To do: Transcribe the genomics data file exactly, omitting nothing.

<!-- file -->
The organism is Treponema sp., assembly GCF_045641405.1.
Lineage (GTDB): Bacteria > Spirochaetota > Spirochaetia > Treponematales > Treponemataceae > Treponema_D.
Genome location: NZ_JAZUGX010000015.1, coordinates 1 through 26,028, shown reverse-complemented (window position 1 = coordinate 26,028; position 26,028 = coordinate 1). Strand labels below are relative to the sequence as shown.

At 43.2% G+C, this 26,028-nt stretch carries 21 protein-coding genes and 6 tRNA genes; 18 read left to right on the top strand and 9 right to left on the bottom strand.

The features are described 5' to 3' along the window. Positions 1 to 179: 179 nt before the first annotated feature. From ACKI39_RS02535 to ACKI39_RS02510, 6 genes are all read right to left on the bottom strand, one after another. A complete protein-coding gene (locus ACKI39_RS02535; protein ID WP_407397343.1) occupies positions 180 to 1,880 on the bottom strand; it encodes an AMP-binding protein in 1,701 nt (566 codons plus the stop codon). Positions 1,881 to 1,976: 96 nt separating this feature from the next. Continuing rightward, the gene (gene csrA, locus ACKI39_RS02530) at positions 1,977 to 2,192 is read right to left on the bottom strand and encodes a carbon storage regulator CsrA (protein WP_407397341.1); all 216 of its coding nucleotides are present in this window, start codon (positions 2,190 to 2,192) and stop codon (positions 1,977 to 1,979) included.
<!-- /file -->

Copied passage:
The organism is Treponema sp., assembly GCF_045641405.1.
Lineage (GTDB): Bacteria > Spirochaetota > Spirochaetia > Treponematales > Treponemataceae > Treponema_D.
Genome location: NZ_JAZUGX010000015.1, coordinates 1 through 26,028, shown reverse-complemented (window position 1 = coordinate 26,028; position 26,028 = coordinate 1). Strand labels below are relative to the sequence as shown.

At 43.2% G+C, this 26,028-nt stretch carries 21 protein-coding genes and 6 tRNA genes; 18 read left to right on the top strand and 9 right to left on the bottom strand.

The features are described 5' to 3' along the window. Positions 1 to 179: 179 nt before the first annotated feature. From ACKI39_RS02535 to ACKI39_RS02510, 6 genes are all read right to left on the bottom strand, one after another. A complete protein-coding gene (locus ACKI39_RS02535; protein ID WP_407397343.1) occupies positions 180 to 1,880 on the bottom strand; it encodes an AMP-binding protein in 1,701 nt (566 codons plus the stop codon). Positions 1,881 to 1,976: 96 nt separating this feature from the next. Continuing rightward, the gene (gene csrA, locus ACKI39_RS02530) at positions 1,977 to 2,192 is read right to left on the bottom strand and encodes a carbon storage regulator CsrA (protein WP_407397341.1); all 216 of its coding nucleotides are present in this window, start codon (positions 2,190 to 2,192) and stop codon (positions 1,977 to 1,979) included.